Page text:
U.W.: What do you see as reasons for Mr. Obama’s very cautious policy towards Ukraine and Russia in the current crisis?
There seems to be no clear strategic understanding of the problem and a misunderstanding of the gravity of this crisis. That’s why our policy is not sufficiently comprehensive and strong. It has gotten better in recent months, but it’s still not good enough. The Administration does not understand that Mr. Putin’s ambitions are not limited to Ukraine. He may threaten NATO allies, i.e. the Baltic States. Therefore, we need to deal with him in Ukraine. However, the problem of incomplete understanding is not just in the United States, but in Europe, too.
A year ago, there were not many people who realized what was going on: that this is a crisis of Kremlin revisionism. Now, I think, many senior officials in the Administration and even more in the Congress understand this.
U.W.: Before Russia’s aggression on Ukraine, the Obama Administration’s foreign policy used to be described as “Asia pivot” that largely overlooked Europe. How accurate was that? And has it changed now?
I can understand why the Administration wanted to spend more time on Asia. This was based on the extraordinary rise there in the past 25 years. China is the world’s second largest economy today, and Japan and South Korea have huge economies, too. Asia has become a big part of the world economy.
The problem was not the Administration’s pivot to Asia – which, by force of events, was incomplete. The problem is that the White Houses’ appreciation of the situation in Europe has not been formed by strategic understanding, as we discussed above.
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U.W.: It looks like sanctions will remain the West’s main tool of pressure against Russia’s aggression. However, some EU member-states are reluctant to continue this policy. Does the United States have any leverage to persuade these countries to change their stance, or is it only up to Chancellor Merkel?
The US has actually shown leadership in the sanction area. President Obama has provided a way forward on this question for the United States, as well as for the West in general. He and his Administration have taken time to encourage the Europeans to take a stronger position on sanctions. Having said that, Chancellor Merkel is the only senior Western statesperson outside the US dealing with the crisis. I think she has understood the importance of maintaining sanctions as a way to encourage Moscow to pursue the right policies.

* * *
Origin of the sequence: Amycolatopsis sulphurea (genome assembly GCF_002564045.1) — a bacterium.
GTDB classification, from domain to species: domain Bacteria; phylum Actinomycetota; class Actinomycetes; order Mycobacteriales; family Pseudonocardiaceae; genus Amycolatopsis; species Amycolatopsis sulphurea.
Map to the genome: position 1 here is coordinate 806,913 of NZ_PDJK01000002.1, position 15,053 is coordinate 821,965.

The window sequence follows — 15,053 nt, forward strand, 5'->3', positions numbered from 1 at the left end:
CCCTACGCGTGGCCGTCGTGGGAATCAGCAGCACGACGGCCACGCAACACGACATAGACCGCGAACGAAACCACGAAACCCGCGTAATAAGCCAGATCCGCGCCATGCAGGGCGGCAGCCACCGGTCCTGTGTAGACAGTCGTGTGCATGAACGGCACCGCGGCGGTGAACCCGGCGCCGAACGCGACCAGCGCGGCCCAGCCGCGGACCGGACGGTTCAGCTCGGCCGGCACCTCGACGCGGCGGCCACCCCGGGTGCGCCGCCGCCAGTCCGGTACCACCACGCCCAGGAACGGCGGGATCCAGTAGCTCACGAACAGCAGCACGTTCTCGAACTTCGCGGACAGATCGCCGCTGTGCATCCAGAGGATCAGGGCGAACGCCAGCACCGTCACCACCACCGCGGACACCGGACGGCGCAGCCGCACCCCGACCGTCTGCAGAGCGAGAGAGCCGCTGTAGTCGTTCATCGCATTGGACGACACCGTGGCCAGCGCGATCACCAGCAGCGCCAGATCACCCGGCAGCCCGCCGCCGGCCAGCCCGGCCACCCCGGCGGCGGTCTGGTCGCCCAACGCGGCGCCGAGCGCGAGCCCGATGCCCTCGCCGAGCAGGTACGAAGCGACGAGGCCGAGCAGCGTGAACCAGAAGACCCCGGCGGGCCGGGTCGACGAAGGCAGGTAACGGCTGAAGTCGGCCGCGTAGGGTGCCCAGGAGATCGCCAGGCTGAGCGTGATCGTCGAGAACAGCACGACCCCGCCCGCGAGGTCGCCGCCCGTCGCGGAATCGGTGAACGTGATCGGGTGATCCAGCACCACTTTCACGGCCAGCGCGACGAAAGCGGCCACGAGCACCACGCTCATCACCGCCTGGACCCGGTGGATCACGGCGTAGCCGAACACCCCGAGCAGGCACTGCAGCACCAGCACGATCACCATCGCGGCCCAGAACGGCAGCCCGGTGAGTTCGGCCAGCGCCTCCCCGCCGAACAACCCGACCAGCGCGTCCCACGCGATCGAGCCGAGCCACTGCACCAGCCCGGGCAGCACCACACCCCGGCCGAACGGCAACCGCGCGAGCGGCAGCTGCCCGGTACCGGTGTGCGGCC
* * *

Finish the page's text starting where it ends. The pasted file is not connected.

The United States and the EU seem to be working closely together on this, and not at cross-purposes. It is true that the US has been stronger in arguing for sanctions for Russia’s aggression in Ukraine, but we have always understood that Europe pays a higher price for the sanctions economically.
U.W.: If the sanctions affect the Russian economy as intended, is there any strategic concept or planning in the West on what the post-sanction Russia could look like and what risks it could entail?
The US Administration has imposed sanctions to encourage Mr. Putin to cease his aggression. The way it can work is that the sanctions become so painful that he sees as the leader of Russia that he needs to stop his interference, invasion in Ukraine. I believe this is plausible, although it is not guaranteed.
My personal belief is that the sanctions have been important, even if they do not persuade Mr. Putin to stop his aggression. Since his ambitions reach beyond Ukraine, we need to weaken him so that he has fewer resources with which to conduct the aggression, whether in Ukraine or in any other place.